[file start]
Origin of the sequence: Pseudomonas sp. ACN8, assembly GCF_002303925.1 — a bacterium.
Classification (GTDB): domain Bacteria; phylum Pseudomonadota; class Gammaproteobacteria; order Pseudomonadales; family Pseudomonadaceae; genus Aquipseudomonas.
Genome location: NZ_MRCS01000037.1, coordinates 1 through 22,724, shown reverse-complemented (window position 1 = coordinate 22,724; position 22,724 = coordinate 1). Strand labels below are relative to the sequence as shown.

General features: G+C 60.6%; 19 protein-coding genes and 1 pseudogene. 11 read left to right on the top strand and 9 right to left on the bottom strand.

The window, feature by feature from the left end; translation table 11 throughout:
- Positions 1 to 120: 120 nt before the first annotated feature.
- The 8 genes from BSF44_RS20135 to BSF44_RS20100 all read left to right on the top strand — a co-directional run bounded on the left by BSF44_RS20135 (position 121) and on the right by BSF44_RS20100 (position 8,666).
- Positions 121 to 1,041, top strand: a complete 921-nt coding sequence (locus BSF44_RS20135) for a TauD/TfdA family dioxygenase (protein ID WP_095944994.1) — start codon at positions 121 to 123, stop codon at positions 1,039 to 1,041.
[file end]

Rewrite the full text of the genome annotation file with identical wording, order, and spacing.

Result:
Origin of the sequence: Pseudomonas sp. ACN8, assembly GCF_002303925.1 — a bacterium.
Classification (GTDB): domain Bacteria; phylum Pseudomonadota; class Gammaproteobacteria; order Pseudomonadales; family Pseudomonadaceae; genus Aquipseudomonas.
Genome location: NZ_MRCS01000037.1, coordinates 1 through 22,724, shown reverse-complemented (window position 1 = coordinate 22,724; position 22,724 = coordinate 1). Strand labels below are relative to the sequence as shown.

General features: G+C 60.6%; 19 protein-coding genes and 1 pseudogene. 11 read left to right on the top strand and 9 right to left on the bottom strand.

The window, feature by feature from the left end; translation table 11 throughout:
- Positions 1 to 120: 120 nt before the first annotated feature.
- The 8 genes from BSF44_RS20135 to BSF44_RS20100 all read left to right on the top strand — a co-directional run bounded on the left by BSF44_RS20135 (position 121) and on the right by BSF44_RS20100 (position 8,666).
- Positions 121 to 1,041, top strand: a complete 921-nt coding sequence (locus BSF44_RS20135) for a TauD/TfdA family dioxygenase (protein ID WP_095944994.1) — start codon at positions 121 to 123, stop codon at positions 1,039 to 1,041.